Designated a UNESCO World Heritage Site, Białowieża Forest is the last primeval forest of European Plain. Popular with nature lovers seeking solitude, and yet unknown, with the wildest parts still undiscovered, hidden far from the “woodland capital” – Białowieża.
Białowieża National Park is a National Park in Podlaskie Voivodeship, in Eastern Poland adjacent with the border with Belarus. The total area of the park is 152.2 square kilometres. It is located 62 km southeast of Białystok. The border between the two countries runs through the forest, the Belovezshkaya Pushcha National Park is adjacent on the Belarus side of the border. There is a border crossing for hikers and cyclists within the forest.
Bialowieza Forest conserves a diverse complex of protected forest ecosystems which exemplify the Central European mixed forests terrestrial ecoregion, and a range of associated non-forest habitats, including wet meadows, river valleys and other wetlands. The area has an exceptionally high nature conservation value, including extensive old-growth forests. The large and integral forest area supports complete food webs including viable populations of large mammals and large carnivores (wolf, lynx and otter) amongst other. The richness in dead wood, standing and on the ground, leads to a consequent high diversity of fungi and saproxylic invertebrates. The long tradition of research on the little disturbed forest ecosystem and the numerous publications, including description of new species, also contributes significantly to the values of the nominated property.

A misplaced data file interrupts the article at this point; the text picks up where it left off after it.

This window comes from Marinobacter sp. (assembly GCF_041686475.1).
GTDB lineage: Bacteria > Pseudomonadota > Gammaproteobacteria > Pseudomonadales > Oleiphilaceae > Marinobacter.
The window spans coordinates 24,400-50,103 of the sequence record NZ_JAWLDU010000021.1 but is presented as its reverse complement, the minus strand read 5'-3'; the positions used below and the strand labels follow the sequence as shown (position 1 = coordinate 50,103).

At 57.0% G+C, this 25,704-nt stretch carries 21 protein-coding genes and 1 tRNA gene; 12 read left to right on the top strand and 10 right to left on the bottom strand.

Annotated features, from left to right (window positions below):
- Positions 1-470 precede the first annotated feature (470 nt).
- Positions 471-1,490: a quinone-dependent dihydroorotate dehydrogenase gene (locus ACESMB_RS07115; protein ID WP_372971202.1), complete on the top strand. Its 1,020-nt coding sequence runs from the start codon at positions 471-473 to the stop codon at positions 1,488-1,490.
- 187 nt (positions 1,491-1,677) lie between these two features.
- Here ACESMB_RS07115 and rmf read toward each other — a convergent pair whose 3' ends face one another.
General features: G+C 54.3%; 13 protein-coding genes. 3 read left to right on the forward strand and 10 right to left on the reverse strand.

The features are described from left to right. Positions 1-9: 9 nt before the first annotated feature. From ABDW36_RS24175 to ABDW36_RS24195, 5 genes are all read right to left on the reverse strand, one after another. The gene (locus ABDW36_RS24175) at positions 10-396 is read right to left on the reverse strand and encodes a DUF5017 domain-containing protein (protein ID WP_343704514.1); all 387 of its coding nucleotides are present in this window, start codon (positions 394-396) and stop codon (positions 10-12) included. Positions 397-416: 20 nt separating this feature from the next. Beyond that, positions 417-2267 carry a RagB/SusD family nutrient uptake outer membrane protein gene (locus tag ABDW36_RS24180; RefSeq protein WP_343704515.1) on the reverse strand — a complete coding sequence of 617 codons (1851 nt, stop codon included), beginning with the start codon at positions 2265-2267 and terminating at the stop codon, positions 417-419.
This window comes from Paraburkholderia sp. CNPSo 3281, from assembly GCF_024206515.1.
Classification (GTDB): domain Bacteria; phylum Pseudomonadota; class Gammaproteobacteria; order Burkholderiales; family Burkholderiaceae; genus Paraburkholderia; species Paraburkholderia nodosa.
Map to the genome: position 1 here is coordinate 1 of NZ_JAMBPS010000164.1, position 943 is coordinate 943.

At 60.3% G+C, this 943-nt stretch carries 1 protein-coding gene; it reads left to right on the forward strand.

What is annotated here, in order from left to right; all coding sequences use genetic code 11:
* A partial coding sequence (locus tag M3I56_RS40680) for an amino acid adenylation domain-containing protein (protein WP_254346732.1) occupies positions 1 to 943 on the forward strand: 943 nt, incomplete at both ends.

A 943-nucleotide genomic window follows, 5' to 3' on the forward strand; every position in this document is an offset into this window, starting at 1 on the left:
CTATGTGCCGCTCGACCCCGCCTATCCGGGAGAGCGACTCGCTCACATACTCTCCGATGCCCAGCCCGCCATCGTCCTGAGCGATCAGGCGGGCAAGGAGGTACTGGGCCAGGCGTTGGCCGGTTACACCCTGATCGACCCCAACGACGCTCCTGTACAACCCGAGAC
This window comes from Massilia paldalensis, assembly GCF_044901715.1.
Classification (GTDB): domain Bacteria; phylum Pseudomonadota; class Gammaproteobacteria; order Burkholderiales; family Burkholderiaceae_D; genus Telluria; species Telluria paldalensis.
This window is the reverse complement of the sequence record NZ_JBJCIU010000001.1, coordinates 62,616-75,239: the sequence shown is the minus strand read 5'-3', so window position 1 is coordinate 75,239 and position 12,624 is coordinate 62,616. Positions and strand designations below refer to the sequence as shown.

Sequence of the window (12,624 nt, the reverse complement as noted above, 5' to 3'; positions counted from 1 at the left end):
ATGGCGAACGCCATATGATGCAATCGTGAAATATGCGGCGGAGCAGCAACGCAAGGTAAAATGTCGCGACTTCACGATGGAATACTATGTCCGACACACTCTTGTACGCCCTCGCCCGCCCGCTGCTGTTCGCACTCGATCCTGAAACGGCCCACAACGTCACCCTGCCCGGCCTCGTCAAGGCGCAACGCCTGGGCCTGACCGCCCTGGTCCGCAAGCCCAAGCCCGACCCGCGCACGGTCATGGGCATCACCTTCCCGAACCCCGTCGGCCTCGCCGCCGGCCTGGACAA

Bialowieza Forest is an irreplaceable area for biodiversity conservation, due in particular to its size, protection status, and substantially undisturbed nature. The property is home to the largest free-roaming population of European Bison, which is the iconic species of this property. However the biodiversity conservation values are extensive, and include protection for 59 mammal species, over 250 bird species, 13 amphibians, 7 reptiles, and over 12,000 invertebrates. The flora is diverse and regionally significant, and the property also is notable for conservation of fungi. Several new species have been described here and many threatened species are still well represented.
The property is a large, coherent area conserved via a range of protective designations representing the full range of forest ecosystems of the region, and providing habitat for large mammals. The presence of extensive undisturbed areas is crucial to its nature conservation values. Some of the ecosystems represented in the property (wet meadows, wetlands, river corridors) require maintenance through active management, due to the decrease of water flow and absence of agriculture (hay cutting). The buffer zone that has been proposed by both State Parties appears sufficient to provide effective protection of the integrity of the property from threats from outside its boundaries. There are some connectivity challenges, from barriers inside the property, and its relative isolation within surrounding agricultural landscapes, that require continued management and monitoring.